Clauses give meaningful Gifts

A “clause” contains a subject and predicate like a sentence. And a sentence is, indeed, a clause. But where a sentence is an idea complete in itself, a clause proper may or may not be complete in itself. If there are more than one clause, there will be either coordination or subordination of clauses. When two or more clauses are “main” the clauses are said to be “coordinate.” When a clause begins with a subordinate conjunction, this clause becomes subordinate to a “main” clause. The main clause will be called the “main” clause and other clauses will be called either “subordinate” clauses, since they are subordinate to the main clause, or “dependent” clauses, since they depend on the main clause.

A clause is subordinate to a main clause, when it is unable to be an idea “complete in itself.” The sentence, “John drinks beer,” is an (pleasant) idea complete in itself, since there are no terms depending on anything else outside the sentence. But, “John drinks beer, when…” begs the question, “‘When’ what?” Thus the sentence is not complete in itself at this stage. If a clause begins, “When John drinks beer,” then this by itself is not complete in itself either, seeing that we are expecting another clause to “resolve” the clause by giving an answer to the question, “…then what?”

Because these clauses are incomplete, they are called, subordinate clauses or dependent clauses.

These subordinate clauses are typically introduced by a “conjunction.” The word, “conjunction,” is from the Latin “con,” meaning, “with” or “together,” and “junction” from the verb, “jungere,” “to join.” The conjunction thus joins together two words or clauses.

A main clause is an idea complete in itself and, so, may be a sentence, but the subordinate clause can not be a sentence because it requires another clause to complete the idea, of which it is a part.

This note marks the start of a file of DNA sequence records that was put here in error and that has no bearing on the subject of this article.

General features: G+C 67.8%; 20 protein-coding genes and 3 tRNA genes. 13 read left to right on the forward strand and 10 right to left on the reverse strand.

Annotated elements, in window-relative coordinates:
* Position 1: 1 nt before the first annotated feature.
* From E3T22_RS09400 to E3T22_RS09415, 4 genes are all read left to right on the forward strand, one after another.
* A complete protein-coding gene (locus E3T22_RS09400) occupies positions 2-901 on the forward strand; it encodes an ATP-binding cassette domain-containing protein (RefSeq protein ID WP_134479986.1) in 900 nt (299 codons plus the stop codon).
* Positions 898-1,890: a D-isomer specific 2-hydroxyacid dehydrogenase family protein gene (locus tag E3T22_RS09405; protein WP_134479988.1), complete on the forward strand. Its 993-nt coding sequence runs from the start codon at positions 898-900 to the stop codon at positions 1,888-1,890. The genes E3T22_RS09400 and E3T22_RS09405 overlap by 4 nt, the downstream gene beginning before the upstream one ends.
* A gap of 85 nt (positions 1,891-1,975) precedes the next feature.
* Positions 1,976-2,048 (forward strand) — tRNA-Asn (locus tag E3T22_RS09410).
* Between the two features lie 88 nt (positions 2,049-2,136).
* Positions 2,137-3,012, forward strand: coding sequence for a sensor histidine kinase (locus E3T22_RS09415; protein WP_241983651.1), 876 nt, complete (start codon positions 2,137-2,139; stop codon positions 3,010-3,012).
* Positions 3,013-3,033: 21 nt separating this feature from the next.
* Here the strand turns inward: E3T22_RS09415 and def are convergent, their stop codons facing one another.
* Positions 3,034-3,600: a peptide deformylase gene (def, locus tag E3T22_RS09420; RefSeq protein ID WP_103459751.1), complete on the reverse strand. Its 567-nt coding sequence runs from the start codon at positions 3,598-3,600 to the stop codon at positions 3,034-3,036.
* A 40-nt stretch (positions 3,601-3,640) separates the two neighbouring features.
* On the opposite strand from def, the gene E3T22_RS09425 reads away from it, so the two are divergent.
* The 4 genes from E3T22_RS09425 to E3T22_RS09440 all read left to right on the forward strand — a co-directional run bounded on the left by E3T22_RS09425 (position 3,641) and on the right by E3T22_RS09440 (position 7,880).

Of subordinate clauses there are many types. Some conjunctions introduce clauses of time; exempli gratia, “when, while, before, after, during, until.” Eg, “When he drinks beer, John feels good.”

Some subordinate clauses don’t take a conjunction but a relative pronoun. The relative pronoun represents a noun in the preceding clause, which is called the “antecedent.” The clause , which a relative pronoun introduces, is called a “relative clause.” Eg, “Plato taught Aristotle, who started the Lyceum.” “Aristotle” is the antecedent of the pronominal subject of the relative clause, “who.”

Clauses give us more meaning. Clauses may tell us where, when, in what circumstances something occurs. If we think of a painted portrait, the subject may be interesting enough, but to paint the attendant circumstances around him will give us more information. And to do it well will make the picture much brighter or darker, more or less elaborate, more or less emphatic to really carry not just information but much more meaning. In Speech clauses give attendant circumstances, so to more interestingly and informatively paint word pictures.


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